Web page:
In "To Kill a Mockingbird," explain what Atticus means when he says a mob is always made up of people.
A mob in itself often seems to have a mind and a momentum all of its own. We see this many times throughout history. We also see it in chapter 16 of To Kill a Mockingbird when an irate lynch mob descends upon the jail to get hold of Tom Robinson. Mob lynchings were, tragically, common across the South during the first half of the twentieth century, so there's nothing particularly unusual about the events in Maycomb.
Atticus bravely resists the mob, but it's the way he does this that matters. Atticus always encourages his children to put themselves in the shoes of other people so they can gain a better understanding of them: that's just what he does here. He doesn't look at the enraged mob outside the jailhouse as a thing, but as a collection of people—people he knows, people he meets almost every day of his life. And because they're individuals, it's possible to make them snap out of their mob mentality.
Scout understands this herself, which is why she ends up convincing Mr. Cunningham, as an individual, that it would be wrong for him to hurt her father. By establishing a connection with him, Scout is able to separate Mr. Cunningham from the mob consisting largely of people Scout doesn't recognize.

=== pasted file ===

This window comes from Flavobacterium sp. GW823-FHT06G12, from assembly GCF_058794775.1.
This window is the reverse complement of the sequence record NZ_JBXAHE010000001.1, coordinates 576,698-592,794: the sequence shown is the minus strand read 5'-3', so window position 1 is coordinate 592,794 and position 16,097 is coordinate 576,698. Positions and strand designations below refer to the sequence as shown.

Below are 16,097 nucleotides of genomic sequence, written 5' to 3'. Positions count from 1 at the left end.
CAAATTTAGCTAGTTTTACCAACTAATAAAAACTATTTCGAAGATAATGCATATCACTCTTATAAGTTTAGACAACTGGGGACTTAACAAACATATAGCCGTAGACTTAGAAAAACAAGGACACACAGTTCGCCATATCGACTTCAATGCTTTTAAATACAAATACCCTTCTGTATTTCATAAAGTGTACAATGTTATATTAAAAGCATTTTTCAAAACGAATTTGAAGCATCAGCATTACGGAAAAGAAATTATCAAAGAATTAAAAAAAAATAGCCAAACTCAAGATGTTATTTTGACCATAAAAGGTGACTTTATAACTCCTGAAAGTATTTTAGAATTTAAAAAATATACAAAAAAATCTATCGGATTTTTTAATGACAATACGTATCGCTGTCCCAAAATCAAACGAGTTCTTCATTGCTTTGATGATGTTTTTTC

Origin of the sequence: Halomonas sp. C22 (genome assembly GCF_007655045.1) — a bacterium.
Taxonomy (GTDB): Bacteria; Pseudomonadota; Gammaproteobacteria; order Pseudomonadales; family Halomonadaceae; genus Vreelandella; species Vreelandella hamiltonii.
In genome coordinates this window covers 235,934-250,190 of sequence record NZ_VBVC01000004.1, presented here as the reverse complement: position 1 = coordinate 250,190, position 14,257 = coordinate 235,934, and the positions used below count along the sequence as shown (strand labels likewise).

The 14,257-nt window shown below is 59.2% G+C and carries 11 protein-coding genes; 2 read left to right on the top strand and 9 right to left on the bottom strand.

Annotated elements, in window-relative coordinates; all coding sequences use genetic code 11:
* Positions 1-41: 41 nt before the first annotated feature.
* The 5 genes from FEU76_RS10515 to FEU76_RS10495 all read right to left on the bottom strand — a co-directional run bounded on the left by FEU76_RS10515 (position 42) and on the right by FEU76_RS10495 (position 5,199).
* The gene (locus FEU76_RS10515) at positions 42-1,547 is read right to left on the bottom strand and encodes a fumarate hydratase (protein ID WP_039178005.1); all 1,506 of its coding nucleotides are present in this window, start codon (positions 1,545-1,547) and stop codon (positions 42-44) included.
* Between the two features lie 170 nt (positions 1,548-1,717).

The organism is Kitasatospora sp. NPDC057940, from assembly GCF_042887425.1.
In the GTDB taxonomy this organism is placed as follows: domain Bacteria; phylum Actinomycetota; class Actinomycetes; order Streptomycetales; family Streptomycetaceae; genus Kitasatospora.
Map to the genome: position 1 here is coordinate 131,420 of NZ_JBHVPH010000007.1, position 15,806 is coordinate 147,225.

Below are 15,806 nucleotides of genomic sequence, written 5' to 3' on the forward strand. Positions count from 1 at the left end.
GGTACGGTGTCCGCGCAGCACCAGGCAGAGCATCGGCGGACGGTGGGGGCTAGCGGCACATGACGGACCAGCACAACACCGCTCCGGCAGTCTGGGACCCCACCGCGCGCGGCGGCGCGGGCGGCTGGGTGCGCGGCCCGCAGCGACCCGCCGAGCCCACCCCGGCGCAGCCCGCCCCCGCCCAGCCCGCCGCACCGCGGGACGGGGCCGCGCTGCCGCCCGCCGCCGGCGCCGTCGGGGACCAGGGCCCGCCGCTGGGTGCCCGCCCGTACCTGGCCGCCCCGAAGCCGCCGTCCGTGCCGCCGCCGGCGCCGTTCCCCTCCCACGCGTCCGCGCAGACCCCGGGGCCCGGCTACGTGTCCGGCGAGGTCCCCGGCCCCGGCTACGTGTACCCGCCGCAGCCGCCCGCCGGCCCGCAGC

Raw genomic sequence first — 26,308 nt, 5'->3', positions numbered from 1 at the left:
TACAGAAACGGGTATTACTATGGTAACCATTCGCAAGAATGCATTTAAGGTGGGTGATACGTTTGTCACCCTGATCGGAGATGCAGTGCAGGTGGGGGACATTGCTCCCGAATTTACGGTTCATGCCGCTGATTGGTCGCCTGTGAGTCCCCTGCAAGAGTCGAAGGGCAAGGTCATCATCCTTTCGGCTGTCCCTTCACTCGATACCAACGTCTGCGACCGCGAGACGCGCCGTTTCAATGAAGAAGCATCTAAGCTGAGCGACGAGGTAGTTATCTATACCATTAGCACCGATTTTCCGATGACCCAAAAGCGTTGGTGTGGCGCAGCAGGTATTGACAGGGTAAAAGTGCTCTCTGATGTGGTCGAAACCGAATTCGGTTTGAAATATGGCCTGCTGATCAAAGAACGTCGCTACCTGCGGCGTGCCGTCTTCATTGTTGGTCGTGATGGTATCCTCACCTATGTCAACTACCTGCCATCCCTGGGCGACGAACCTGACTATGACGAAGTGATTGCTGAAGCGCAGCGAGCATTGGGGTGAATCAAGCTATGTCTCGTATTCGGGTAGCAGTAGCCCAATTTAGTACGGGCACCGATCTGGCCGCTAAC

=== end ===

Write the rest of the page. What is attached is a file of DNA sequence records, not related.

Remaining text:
Atticus is referring to the fact that despite the mob mentality that develops, even the most dangerous mob is constructed of individual people, people who can sometimes be reasoned with when reminded who they are. For example, outside the jail where Tom Robinson is being held, Scout engages Walter Cunningham's father in friendly and innocent conversation about Walter, and about the money owed her father, even as the mob around him prepares to possibly harm her father, who is there to protect the prisoner Tom. As Scout continues to chat, she is reminding Mr. Cunningham of the friendly relationship between Atticus and Mr. Cunningham even as Mr. Cunningham is unable to pay his bill with Atticus: "Let that be the least of your worries," is how Atticus put it. When one is forced to look at oneself as an individual, it can break through the mob mentality that can cause a person to forget him or herself and do things he or she wouldn't normally do.